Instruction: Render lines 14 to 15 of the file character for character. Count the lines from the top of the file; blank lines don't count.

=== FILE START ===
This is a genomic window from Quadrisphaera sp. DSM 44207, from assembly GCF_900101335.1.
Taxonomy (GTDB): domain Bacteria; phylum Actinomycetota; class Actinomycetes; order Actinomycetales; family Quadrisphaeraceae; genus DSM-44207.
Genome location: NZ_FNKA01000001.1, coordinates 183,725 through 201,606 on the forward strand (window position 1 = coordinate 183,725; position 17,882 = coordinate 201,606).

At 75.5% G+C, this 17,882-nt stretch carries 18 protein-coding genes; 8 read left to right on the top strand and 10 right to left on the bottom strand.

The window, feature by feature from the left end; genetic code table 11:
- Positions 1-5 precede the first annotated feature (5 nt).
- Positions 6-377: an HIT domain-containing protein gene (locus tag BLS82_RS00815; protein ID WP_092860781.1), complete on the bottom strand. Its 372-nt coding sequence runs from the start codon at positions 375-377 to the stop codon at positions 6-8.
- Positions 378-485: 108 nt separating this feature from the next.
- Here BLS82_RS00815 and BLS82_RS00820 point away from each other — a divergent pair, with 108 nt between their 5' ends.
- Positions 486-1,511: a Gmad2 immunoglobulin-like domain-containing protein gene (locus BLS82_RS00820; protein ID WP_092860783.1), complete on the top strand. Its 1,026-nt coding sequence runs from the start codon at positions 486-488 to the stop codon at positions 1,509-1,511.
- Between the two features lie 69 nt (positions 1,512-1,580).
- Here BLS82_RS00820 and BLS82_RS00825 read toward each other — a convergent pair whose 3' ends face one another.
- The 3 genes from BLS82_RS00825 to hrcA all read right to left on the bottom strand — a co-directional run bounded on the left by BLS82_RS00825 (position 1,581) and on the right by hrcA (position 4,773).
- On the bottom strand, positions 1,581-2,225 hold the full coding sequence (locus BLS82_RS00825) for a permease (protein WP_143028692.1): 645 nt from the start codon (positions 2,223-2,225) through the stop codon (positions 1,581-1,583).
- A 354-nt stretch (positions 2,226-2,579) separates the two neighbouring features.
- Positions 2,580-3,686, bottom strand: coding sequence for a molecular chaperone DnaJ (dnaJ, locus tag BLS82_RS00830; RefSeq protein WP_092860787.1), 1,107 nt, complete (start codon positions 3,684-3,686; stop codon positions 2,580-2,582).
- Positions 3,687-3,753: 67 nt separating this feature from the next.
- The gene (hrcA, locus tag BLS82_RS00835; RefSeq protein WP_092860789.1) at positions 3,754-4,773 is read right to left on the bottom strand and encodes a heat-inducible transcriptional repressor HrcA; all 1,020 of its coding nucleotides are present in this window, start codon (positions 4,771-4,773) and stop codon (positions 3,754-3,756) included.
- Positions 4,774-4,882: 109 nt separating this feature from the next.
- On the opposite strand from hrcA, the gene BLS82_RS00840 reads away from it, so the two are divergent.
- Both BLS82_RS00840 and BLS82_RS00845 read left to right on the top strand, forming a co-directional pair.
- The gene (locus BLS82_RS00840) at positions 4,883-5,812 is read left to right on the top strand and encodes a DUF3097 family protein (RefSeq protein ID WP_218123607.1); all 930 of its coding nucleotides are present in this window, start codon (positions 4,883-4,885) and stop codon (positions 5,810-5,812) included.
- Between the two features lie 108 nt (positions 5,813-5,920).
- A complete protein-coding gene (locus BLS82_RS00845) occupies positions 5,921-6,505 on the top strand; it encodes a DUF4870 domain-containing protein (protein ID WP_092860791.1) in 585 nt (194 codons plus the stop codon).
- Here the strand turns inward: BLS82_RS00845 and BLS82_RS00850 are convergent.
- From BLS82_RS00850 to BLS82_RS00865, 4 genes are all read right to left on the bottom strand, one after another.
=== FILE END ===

- On the bottom strand, positions 1,581-2,225 hold the full coding sequence (locus BLS82_RS00825) for a permease (protein WP_143028692.1): 645 nt from the start codon (positions 2,223-2,225) through the stop codon (positions 1,581-1,583).
- A 354-nt stretch (positions 2,226-2,579) separates the two neighbouring features.